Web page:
3 tips for developing your writing style

 In Jo-Anne Richard's blog, Tips for Writers

1. Write a lot

Style is just another word for voice. The only way to generate a style that is uniquely yours is to write. Voice is all-important, and very difficult to prescribe. It can’t be taught. It’s the one aspect of writing which simply has to develop, with practice. Malcolm Gladwell said that, to be an outlier, you needed to put in your ten-thousand hours. To develop a recognisable voice, there’s no alternative: you must write, write a lot.

2. Write clearly

If you’re seeking a quality to guide your own writing, choose clarity. Ask yourself, is it as clear as I can make it? It’s easier to aim for than, say, beauty or lyricism. Aim to be as clear as possible, and it may well turn out to be beautiful.

3. Write authentically

Don’t try to please other people. And neither should you write in a way that you think will draw a certain kind of audience. It’s difficult to pull off, and your writing will come across stilted. Everyone has valuable qualities which are worth developing in their writing. Try to be authentic, to be yourself, and allow your own world-view, your quality of humour, your love of rhythm or image, to emerge. Go with what you have, and play with it. Be true to yourself and you will become the best you can be.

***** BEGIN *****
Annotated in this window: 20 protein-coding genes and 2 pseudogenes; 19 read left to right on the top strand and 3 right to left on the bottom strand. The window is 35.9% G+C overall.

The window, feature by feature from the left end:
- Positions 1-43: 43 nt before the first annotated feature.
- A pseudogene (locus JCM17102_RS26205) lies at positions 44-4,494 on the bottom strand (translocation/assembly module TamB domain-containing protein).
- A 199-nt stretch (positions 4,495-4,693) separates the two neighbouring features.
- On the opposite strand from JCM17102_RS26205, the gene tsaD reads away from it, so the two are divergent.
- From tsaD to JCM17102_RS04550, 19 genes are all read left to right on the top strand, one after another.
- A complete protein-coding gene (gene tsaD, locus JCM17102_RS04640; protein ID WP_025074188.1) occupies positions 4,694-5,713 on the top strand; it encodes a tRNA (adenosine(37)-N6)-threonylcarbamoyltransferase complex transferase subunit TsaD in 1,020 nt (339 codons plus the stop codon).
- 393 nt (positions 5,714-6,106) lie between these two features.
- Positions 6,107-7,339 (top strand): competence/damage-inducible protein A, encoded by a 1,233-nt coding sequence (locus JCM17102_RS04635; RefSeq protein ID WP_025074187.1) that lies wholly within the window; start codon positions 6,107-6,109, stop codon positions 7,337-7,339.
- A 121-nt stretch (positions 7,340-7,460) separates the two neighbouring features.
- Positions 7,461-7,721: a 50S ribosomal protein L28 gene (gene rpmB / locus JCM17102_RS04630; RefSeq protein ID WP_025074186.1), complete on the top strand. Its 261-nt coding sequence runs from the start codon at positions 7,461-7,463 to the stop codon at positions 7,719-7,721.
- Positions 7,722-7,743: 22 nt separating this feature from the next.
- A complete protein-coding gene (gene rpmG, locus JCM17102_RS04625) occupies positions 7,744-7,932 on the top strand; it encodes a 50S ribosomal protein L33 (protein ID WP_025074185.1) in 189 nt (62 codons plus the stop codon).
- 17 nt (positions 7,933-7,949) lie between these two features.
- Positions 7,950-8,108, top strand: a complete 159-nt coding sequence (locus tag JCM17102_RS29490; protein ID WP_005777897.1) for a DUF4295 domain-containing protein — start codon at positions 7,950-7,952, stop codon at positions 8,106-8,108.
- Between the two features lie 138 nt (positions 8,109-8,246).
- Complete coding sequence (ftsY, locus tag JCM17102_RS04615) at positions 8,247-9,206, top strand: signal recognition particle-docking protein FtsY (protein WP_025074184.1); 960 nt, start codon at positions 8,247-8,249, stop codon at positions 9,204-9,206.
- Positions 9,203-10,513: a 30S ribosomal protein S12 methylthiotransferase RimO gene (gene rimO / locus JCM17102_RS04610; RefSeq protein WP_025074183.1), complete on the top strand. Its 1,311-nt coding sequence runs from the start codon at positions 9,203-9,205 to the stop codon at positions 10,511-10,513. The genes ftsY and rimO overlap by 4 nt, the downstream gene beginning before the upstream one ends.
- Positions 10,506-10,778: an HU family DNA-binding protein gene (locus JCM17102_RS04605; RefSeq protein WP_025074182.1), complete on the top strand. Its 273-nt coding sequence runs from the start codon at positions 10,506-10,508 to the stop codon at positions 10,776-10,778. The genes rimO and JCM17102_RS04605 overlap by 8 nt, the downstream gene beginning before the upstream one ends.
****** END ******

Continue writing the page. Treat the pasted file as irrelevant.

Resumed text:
Book recommendation: Pity the Reader: On writing with style by Kurt Vonnegut and Suzanne McConnell

Sign up our Logic of Story or Focus on Scenes coaching programme. Over the two week period, you’ll be propelled into a daily writing discipline, while developing your practice – effortlessly.

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how to be a writer writing advice